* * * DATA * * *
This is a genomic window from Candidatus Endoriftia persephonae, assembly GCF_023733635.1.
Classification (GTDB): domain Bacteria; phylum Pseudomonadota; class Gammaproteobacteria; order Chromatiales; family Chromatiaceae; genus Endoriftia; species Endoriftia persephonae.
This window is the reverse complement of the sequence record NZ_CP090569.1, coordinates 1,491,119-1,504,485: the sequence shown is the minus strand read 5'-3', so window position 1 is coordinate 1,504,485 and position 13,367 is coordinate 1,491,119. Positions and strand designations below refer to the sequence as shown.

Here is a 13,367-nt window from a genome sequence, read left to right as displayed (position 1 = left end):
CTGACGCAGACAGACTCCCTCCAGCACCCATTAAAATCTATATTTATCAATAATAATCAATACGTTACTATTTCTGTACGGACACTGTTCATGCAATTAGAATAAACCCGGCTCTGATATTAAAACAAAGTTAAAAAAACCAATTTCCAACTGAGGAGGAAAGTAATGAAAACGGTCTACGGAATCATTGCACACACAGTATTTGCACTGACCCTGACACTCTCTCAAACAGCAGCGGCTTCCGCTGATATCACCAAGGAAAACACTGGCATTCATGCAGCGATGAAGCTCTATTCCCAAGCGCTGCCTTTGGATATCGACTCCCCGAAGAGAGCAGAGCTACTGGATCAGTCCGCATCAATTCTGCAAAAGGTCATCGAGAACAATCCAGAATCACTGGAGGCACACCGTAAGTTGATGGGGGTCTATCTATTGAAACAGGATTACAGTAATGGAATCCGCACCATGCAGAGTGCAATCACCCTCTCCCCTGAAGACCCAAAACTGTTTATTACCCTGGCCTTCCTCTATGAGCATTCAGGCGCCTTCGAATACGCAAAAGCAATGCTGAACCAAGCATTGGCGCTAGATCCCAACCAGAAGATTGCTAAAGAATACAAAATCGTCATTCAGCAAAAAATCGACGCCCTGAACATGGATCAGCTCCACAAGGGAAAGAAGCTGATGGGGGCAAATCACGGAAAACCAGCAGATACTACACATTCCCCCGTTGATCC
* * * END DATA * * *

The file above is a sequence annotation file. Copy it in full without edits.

This is a genomic window from Candidatus Endoriftia persephonae, assembly GCF_023733635.1.
Classification (GTDB): domain Bacteria; phylum Pseudomonadota; class Gammaproteobacteria; order Chromatiales; family Chromatiaceae; genus Endoriftia; species Endoriftia persephonae.
This window is the reverse complement of the sequence record NZ_CP090569.1, coordinates 1,491,119-1,504,485: the sequence shown is the minus strand read 5'-3', so window position 1 is coordinate 1,504,485 and position 13,367 is coordinate 1,491,119. Positions and strand designations below refer to the sequence as shown.

Here is a 13,367-nt window from a genome sequence, read left to right as displayed (position 1 = left end):
CTGACGCAGACAGACTCCCTCCAGCACCCATTAAAATCTATATTTATCAATAATAATCAATACGTTACTATTTCTGTACGGACACTGTTCATGCAATTAGAATAAACCCGGCTCTGATATTAAAACAAAGTTAAAAAAACCAATTTCCAACTGAGGAGGAAAGTAATGAAAACGGTCTACGGAATCATTGCACACACAGTATTTGCACTGACCCTGACACTCTCTCAAACAGCAGCGGCTTCCGCTGATATCACCAAGGAAAACACTGGCATTCATGCAGCGATGAAGCTCTATTCCCAAGCGCTGCCTTTGGATATCGACTCCCCGAAGAGAGCAGAGCTACTGGATCAGTCCGCATCAATTCTGCAAAAGGTCATCGAGAACAATCCAGAATCACTGGAGGCACACCGTAAGTTGATGGGGGTCTATCTATTGAAACAGGATTACAGTAATGGAATCCGCACCATGCAGAGTGCAATCACCCTCTCCCCTGAAGACCCAAAACTGTTTATTACCCTGGCCTTCCTCTATGAGCATTCAGGCGCCTTCGAATACGCAAAAGCAATGCTGAACCAAGCATTGGCGCTAGATCCCAACCAGAAGATTGCTAAAGAATACAAAATCGTCATTCAGCAAAAAATCGACGCCCTGAACATGGATCAGCTCCACAAGGGAAAGAAGCTGATGGGGGCAAATCACGGAAAACCAGCAGATACTACACATTCCCCCGTTGATCC